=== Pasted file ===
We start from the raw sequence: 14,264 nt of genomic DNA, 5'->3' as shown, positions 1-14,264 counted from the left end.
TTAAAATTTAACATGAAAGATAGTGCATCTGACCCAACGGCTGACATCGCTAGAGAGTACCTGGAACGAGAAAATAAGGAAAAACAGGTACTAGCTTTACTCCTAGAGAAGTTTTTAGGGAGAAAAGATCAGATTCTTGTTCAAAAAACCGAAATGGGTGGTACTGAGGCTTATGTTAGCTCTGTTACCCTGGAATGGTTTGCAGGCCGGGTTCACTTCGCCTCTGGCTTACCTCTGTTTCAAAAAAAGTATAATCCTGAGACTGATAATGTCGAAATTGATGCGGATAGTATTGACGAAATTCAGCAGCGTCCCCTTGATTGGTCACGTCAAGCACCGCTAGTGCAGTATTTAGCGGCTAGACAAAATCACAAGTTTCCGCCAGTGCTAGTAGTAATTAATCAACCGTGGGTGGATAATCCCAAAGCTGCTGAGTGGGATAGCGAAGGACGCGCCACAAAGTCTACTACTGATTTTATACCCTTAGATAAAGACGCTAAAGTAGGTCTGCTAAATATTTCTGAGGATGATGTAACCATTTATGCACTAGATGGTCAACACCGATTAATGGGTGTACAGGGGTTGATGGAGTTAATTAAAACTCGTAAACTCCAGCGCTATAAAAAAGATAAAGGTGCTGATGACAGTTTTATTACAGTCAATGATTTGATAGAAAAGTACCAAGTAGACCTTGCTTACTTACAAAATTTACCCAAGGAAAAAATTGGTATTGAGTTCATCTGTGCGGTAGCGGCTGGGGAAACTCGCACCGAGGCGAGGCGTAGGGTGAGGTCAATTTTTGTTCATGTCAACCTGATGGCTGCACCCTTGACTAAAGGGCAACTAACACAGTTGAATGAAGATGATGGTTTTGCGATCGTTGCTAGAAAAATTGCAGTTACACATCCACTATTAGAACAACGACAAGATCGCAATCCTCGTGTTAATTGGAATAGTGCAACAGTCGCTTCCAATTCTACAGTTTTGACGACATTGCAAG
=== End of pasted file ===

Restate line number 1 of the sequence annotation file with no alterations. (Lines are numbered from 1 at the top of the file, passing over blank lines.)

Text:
We start from the raw sequence: 14,264 nt of genomic DNA, 5'->3' as shown, positions 1-14,264 counted from the left end.